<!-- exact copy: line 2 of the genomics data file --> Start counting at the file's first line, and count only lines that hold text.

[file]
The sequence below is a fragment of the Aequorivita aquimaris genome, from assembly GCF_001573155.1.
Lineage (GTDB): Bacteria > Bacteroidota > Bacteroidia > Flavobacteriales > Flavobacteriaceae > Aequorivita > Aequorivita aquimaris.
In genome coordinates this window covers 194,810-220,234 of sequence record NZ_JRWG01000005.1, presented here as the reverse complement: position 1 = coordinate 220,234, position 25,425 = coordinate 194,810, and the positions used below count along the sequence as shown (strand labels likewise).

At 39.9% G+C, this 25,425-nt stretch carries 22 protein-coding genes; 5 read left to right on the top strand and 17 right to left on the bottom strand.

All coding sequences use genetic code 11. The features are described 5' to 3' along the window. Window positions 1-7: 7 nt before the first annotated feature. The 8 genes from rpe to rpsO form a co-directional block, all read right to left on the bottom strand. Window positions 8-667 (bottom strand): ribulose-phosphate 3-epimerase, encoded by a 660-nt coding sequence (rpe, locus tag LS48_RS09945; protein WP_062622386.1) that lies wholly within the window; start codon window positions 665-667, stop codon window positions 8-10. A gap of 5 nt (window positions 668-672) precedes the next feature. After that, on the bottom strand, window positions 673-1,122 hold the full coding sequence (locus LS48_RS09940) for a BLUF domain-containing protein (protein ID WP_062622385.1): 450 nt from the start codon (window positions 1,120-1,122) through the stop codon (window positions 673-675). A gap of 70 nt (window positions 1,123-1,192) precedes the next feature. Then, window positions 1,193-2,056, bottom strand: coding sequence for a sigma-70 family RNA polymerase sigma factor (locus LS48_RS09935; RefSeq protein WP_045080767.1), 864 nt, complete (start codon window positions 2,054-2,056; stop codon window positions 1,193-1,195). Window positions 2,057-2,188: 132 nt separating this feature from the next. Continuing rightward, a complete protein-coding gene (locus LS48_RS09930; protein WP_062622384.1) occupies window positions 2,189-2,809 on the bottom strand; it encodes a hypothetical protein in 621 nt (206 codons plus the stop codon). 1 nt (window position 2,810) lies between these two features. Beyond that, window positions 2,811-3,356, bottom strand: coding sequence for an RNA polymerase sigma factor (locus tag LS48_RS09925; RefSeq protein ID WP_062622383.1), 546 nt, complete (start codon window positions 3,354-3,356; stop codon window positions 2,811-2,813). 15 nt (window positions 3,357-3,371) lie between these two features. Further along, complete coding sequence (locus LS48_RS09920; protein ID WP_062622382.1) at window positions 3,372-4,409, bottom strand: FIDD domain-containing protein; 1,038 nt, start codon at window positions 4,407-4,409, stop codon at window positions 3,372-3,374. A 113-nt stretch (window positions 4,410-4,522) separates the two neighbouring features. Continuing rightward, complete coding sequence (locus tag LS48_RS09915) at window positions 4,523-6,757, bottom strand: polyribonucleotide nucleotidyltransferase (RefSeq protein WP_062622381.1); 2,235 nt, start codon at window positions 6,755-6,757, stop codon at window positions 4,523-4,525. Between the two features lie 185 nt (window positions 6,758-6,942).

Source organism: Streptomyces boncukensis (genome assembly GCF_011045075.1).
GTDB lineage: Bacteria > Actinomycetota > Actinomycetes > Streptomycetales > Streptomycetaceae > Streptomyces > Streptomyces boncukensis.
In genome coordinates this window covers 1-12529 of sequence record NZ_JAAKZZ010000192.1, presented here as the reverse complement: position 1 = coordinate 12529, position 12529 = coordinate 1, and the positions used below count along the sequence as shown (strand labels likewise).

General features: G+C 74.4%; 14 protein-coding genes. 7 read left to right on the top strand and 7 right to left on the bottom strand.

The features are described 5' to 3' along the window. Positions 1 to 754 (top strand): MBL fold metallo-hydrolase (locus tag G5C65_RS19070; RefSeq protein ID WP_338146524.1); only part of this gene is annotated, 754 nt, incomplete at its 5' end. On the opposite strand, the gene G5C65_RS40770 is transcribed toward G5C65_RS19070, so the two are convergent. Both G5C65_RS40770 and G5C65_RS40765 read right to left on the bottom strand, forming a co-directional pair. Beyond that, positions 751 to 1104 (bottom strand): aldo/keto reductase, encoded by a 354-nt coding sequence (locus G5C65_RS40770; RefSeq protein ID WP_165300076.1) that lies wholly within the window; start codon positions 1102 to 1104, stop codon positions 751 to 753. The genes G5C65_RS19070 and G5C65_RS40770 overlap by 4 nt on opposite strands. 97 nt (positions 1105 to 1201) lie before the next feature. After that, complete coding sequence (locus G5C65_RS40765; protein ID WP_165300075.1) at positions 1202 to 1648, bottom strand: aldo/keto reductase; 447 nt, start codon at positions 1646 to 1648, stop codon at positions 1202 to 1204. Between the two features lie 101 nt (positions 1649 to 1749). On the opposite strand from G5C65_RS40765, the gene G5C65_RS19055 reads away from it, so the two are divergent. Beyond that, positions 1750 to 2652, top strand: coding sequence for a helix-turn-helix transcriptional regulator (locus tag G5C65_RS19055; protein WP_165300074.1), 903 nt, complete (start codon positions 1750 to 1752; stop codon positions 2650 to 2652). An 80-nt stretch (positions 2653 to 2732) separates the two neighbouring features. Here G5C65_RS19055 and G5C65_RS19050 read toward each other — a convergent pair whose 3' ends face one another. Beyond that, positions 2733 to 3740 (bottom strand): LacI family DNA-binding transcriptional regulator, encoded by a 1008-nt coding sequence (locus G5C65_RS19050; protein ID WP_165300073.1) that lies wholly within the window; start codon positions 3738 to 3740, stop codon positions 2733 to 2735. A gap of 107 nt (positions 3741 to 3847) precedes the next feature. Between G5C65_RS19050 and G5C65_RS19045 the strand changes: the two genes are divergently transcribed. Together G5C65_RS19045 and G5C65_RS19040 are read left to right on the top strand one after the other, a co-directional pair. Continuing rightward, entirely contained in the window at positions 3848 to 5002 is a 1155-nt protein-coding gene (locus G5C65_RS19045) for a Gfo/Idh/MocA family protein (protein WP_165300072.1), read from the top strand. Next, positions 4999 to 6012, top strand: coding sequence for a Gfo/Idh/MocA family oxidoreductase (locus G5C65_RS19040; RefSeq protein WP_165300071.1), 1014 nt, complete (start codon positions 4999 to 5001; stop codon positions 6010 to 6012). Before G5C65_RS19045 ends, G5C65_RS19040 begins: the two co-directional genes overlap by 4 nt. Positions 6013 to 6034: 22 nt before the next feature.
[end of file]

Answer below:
Lineage (GTDB): Bacteria > Bacteroidota > Bacteroidia > Flavobacteriales > Flavobacteriaceae > Aequorivita > Aequorivita aquimaris.